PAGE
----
For my final paper, I wrote about the fear of crime in early modern Europe. I’d thought that fear of crime was a modern invention, possibly to do with mass media. But in England, between 1500 and 1700, the murder rate was about five to ten times higher than it is today, and a lot of people wrote about being terrified at night.
This was strangely comforting.
Cities like Copenhagen, Parma, and Nuremberg closed off roads at night by hanging iron chains across them. The chains were set at waist height, and used to enforce curfews. Chains were also strung underwater across the Seine and canals in Amsterdam to prevent boats from gliding through a city at night.
And householders in early modern Europe used ropes and bells, locks, window bars, iron spikes, and traps to protect their homes from intruders.
So setting an alarm system isn’t a new habit, and neither is keeping a guard dog. In the port town of Saint-Malo in northern France, giant mastiffs patrolled at night. While reading about the guard dogs in Saint-Malo, I looked at my foster pit bull, curled on the floor with her head resting on her paws. I liked having her in the house, even though she was completely gentle.
The research felt like a free-fall. All of those stories I’d tried to ignore, or read with one eye closed, I was studying now. They didn’t become any easier to read. My tongue still turned heavy in my mouth; my stomach twisted.
During one bad night, I pushed my dresser in front of my bedroom door. It was heavy—not heavy enough to keep the door from opening, but I figured the sound of it scraping on the floor would wake me up. Then I pushed a bookshelf against the dresser. I remember thinking that this was starting to be a problem.
Our class learned that women report being far more scared of crime than do men. I worried that by writing about a female victim, I was only adding to this fear. I hate that when a tv camera follows a woman down a street at night, it’s generally because she’s about to be attacked. I hate how certain victims are fetishized and others are blamed. And these stories aren’t accurate. Men are far more likely to be murdered than women.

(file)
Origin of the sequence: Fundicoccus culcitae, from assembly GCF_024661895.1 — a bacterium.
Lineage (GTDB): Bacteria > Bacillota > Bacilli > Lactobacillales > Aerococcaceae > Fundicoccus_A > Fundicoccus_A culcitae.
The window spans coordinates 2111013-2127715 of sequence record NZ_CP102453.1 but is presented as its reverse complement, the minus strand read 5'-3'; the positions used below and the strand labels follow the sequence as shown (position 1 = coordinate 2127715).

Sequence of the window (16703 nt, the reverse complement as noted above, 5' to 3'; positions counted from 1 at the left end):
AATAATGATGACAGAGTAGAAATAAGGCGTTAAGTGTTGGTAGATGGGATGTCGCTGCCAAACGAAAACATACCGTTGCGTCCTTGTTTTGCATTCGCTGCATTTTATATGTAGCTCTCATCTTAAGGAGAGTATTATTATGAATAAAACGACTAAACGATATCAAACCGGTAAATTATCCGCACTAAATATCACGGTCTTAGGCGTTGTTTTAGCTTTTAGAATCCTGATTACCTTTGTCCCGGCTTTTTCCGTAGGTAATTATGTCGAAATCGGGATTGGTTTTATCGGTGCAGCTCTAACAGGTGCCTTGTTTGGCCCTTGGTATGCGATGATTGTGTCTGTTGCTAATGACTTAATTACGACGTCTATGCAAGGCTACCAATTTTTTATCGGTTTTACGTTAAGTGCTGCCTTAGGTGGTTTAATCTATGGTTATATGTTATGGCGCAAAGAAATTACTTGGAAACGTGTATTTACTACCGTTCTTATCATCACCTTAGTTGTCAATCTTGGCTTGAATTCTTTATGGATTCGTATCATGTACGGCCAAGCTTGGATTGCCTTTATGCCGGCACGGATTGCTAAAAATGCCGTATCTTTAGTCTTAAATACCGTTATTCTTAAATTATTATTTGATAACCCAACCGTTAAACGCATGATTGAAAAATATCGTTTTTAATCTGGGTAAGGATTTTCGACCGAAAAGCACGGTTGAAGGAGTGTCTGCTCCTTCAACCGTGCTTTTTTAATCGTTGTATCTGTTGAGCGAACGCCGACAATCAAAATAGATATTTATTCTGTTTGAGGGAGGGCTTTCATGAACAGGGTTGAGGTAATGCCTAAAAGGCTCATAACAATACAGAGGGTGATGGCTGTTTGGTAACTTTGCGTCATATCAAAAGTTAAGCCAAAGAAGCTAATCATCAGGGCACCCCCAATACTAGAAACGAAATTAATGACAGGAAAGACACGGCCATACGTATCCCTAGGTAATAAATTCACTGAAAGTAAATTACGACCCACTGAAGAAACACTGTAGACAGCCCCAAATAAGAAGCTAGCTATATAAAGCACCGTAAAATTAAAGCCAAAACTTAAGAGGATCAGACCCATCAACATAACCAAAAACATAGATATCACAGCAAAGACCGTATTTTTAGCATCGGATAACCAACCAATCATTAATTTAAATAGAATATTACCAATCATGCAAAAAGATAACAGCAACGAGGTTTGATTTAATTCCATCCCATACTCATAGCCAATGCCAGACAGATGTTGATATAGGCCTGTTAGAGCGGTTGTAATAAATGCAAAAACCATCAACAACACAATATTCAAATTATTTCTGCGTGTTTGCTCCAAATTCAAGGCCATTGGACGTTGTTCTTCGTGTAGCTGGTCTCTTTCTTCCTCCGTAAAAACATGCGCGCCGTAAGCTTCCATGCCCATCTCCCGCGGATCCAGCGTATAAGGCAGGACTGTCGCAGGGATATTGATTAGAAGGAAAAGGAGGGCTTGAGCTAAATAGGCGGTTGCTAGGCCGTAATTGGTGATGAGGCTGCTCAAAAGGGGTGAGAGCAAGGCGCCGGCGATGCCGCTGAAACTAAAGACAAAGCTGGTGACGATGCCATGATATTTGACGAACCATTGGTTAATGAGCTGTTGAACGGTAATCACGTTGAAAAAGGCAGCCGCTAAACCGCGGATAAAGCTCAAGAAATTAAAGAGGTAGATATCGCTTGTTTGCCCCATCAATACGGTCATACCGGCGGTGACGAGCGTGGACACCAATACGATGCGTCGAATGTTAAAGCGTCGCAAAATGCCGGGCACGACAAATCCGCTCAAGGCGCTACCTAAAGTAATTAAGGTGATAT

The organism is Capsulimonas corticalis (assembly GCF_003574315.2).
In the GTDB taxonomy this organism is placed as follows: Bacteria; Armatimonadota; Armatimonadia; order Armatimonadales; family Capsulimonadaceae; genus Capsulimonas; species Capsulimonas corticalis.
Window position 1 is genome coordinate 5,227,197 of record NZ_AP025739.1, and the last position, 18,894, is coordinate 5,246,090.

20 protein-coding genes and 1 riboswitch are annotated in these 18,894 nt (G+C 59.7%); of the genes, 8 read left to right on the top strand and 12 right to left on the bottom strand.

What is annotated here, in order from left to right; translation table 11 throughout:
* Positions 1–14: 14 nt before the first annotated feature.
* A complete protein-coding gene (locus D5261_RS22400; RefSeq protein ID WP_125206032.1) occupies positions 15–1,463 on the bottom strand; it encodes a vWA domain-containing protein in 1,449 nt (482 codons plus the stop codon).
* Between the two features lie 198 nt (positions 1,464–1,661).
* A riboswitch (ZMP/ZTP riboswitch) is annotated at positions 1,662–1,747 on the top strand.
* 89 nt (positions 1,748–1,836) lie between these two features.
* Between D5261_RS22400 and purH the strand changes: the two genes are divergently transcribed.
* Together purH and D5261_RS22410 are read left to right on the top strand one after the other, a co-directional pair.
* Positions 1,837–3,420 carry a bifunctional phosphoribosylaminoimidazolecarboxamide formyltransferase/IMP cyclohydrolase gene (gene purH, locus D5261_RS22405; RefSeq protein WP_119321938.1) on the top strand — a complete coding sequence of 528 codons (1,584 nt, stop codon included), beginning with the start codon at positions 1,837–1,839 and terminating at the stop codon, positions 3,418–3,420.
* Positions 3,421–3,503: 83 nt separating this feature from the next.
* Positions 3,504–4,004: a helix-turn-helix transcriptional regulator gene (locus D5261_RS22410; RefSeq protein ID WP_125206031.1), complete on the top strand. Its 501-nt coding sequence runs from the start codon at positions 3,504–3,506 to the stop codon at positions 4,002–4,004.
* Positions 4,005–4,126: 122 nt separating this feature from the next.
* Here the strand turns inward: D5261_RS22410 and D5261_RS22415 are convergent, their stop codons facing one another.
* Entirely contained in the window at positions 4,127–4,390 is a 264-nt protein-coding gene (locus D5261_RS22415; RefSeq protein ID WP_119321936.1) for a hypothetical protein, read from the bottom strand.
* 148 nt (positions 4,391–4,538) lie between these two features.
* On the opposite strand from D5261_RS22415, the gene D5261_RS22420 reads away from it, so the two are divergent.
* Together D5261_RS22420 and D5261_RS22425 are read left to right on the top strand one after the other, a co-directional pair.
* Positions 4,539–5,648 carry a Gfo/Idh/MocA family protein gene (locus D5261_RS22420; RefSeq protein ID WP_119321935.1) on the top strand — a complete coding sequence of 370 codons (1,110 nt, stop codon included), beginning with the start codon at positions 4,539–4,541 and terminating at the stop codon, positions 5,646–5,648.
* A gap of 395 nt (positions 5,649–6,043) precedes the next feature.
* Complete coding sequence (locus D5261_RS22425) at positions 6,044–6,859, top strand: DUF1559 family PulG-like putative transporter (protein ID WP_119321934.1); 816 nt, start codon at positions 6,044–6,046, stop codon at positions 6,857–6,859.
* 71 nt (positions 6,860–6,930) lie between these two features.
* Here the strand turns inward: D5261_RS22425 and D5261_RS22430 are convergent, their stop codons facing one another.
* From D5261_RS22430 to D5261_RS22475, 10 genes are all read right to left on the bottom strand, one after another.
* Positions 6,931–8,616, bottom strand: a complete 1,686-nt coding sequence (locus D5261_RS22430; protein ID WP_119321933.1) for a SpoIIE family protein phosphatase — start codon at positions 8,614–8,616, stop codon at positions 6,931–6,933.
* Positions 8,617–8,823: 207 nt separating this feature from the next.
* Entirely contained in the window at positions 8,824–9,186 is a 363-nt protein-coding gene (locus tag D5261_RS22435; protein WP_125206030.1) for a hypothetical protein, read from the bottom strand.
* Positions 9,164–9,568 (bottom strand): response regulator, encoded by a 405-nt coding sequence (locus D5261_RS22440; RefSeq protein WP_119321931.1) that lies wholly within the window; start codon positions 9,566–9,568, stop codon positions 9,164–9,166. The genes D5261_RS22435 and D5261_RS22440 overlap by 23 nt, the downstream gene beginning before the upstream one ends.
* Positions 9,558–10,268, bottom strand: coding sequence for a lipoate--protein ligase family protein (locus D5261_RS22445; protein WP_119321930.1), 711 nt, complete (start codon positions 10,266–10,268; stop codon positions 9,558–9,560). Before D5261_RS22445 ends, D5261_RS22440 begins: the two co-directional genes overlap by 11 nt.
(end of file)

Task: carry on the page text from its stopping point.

The difference, though, is that women are far less likely to be the perpetrators. Globally, men were responsible for 95 percent of murders, in a 2013 study by the UNODC. And, statistically, women don’t kill other women—it’s the least common form of homicide.
When I was very young, I read a mystery in which a woman is walking alone at night. She’s frightened; there have been crimes in the area. She sees a woman coming toward her, in low heels and a dress, and rushes to her. And the moment when she realizes it’s actually a man, the killer, disguised as a woman, is sickening. All my life I’ve looked for other women to know I’m safe.
And that’s why I wanted to write about a female avenger. This character, of course, has a long and storied past—because I don’t think it’s possible for women to have this much fear without fury. One of the Furies herself, Tisiphone, is the avenger of murders. In the Aeneid, she’s wearing a blood-soaked dress, and she’s ready.